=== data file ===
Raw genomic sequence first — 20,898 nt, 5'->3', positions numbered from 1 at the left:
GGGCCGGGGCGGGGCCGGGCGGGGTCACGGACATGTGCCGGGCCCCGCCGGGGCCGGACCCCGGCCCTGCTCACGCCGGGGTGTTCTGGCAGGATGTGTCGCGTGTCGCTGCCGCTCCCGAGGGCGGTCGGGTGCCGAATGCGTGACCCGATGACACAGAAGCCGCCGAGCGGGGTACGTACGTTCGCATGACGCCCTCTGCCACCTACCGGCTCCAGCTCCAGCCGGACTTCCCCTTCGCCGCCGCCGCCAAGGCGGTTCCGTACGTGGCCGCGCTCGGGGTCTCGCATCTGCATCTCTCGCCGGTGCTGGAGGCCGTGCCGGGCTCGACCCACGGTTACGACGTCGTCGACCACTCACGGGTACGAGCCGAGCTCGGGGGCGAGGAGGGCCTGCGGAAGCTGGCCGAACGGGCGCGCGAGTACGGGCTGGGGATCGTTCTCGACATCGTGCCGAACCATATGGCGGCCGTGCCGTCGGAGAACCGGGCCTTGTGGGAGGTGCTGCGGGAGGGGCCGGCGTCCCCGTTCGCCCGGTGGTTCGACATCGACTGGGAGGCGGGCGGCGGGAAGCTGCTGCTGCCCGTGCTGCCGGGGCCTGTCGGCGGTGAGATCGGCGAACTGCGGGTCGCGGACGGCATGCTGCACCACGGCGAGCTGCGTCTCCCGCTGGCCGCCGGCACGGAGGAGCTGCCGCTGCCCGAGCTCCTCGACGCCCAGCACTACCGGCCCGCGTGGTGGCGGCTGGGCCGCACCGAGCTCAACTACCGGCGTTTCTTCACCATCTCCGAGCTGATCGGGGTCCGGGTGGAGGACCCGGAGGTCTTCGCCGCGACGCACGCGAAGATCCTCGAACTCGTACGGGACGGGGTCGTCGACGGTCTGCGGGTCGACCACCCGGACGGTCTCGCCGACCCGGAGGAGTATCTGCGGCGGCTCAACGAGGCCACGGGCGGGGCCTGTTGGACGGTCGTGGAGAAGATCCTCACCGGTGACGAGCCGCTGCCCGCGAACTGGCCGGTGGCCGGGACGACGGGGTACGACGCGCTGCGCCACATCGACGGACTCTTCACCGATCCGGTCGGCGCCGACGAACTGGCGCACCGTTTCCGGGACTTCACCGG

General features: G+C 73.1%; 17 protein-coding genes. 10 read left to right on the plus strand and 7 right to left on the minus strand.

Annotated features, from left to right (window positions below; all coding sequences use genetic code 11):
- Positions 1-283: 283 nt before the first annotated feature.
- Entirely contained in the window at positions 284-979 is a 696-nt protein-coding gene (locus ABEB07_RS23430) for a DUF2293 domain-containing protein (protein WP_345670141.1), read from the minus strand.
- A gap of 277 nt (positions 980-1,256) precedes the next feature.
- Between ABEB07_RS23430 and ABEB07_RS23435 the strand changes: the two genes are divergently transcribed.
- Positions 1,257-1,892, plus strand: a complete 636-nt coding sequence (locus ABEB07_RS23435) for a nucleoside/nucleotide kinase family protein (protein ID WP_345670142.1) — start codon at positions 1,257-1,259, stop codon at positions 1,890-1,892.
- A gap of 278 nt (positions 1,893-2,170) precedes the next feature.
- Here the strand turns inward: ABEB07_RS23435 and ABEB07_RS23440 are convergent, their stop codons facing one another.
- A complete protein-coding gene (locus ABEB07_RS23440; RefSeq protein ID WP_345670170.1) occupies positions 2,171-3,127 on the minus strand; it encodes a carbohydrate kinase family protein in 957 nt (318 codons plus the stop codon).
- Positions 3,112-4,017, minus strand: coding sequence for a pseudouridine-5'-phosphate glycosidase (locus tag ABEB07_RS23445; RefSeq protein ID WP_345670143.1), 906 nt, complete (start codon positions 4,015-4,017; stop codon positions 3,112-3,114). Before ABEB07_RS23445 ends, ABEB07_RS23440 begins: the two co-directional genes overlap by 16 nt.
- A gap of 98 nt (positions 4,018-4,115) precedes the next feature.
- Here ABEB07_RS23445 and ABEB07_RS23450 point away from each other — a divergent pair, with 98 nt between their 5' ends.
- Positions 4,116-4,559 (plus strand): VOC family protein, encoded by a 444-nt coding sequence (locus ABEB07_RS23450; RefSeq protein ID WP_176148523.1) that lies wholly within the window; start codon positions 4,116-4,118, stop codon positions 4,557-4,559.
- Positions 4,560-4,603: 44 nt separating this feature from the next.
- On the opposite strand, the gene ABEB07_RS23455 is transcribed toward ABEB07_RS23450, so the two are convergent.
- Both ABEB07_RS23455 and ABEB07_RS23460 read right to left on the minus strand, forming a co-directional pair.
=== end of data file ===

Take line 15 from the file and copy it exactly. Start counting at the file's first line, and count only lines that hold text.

- Here ABEB07_RS23445 and ABEB07_RS23450 point away from each other — a divergent pair, with 98 nt between their 5' ends.